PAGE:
Showing posts from September, 2019


Abstract:           Indian women novelists in English have made their permanent mark in the field of English fictions. They are being conferred on not only national but international awards also. In most of their writings they have tried their best to free the female mentality from the age long control of male domination. In short, in their novels, the protagonists are mostly women characters desolated and isolated by an entirely sapless, hypocritical and insensitive male domination. Today whatever political, social, cultural and individual awareness we see in women, they are mostly the result of these fiction writers who heralded a new consciousness in the realm of traditional thinking. If this tireless efforts on the part of women for women’s sake go on, the days are not far when they will be equated with men and even far better than men, in all respects, in each and every field. *  *  *  *  *  * From time immemorial, women have been the subject of vitrio


Abstract: Drama in India has a grand old history. Tagore, the first major playwright, invested Indian English drama with lyrical excellence, symbolism and allegorical significance. Dramatists like Manjeri Isvaran, Nissim Ezekiel, Lakhan Dev, Gurcharan Das, G.V. Dasani, Pratap Sharma, Asif Currimbhoy, Gieve Patel and Pritish Nandy made significant contribution in uplifting the Indian English drama. Contemporary Indian drama is experimental and innovative in terms of thematic and technical qualities. A cumulative theatrical tradition evolved by Mohan Rakesh, Badal Sircar, Vijay Tendulkar and Girish Karnad, prepared the background of contemporary Indian English theatre. ********** Drama in India has a grand old history. Its origin can be traced back to the Vedic Period. Bharata's Natyasastra is the first and most significant work on Indian poetics and drama. Here Bharata considers drama as the fifth Veda. There are references to drama in Patanjali's Mahabhashya, Vatsyayana'

The Sundara Kanda: An Introduction

Introduction: In Sanskrit literature Maharshi Valmiki is celebrated as the poet harbinger. His reputation as the father of Indian poetry seems to have been legendary. It is he who composed The Ramayana, an ancient Sanskrit epic. It forms an important part of the Hindu canon (Smriti). It deals with divine Lord Ram and his journey of life. It tells the story of Ram, an incarnation of the Hindu preserver-god Vishnu. Thematically, the epic explores the tenets of human existence and the concept of dharma. It is one of the two great epics of India, the other being the Mahabharata. It portrays ideal characters like the ideal servant, the ideal brother, the ideal wife and the ideal king. Valmiki’s Ramayana is one of the world's most remarkable classics and excels all in its moral appeal. It is full of lessons for all and deserves to be read with interest and profit by all lovers of healthy literature. It is noted for its poetic excellence. It stands equal in rank to the Vedas. It contai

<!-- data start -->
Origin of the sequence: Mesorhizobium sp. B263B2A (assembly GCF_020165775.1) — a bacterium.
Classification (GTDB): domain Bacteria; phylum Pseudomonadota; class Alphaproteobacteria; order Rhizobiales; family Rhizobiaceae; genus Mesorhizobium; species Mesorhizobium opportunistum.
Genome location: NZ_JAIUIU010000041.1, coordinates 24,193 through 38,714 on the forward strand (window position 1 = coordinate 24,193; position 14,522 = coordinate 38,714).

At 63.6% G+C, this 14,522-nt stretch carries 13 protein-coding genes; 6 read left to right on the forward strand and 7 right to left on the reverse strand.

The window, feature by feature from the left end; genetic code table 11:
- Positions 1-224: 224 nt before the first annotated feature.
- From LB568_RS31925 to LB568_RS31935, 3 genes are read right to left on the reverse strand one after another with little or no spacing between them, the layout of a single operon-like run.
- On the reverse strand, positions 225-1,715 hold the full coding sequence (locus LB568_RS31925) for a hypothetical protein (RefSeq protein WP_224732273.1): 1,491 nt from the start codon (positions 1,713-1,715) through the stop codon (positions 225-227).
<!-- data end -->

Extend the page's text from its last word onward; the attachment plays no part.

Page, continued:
In Sanskrit literature Maharshi Valmiki is celebrated as the poet harbinger. The Uttara Kanda chapter of the Ramayana tells the tale of the poet’s early life, as an unnamed highway robber. One day the robber attempted to rob Narada for the benefit of his family. Narada said to him, ‘Will his family share the sin he is incurring due to the robbery’. The robber replied in the affirmative. Narada suggested him to confirm this with his family. None agreed to bear the burden of his sin. Finally he understood the truth of life and asked for Narada's forgiveness. Narada taught him to worship Lord God. The robber meditated for many years. The ant-hills came to grow around his body. At last, a divine voice declared his penance successful. That voice bestowed him with the name Valmiki, one born out of ant-hills. Valmiki's reputation as the father of Indian poetry seems to have been legendary. In the Buddhacarita Ashvagosha is of the view that the voice of Valmiki uttered poetry which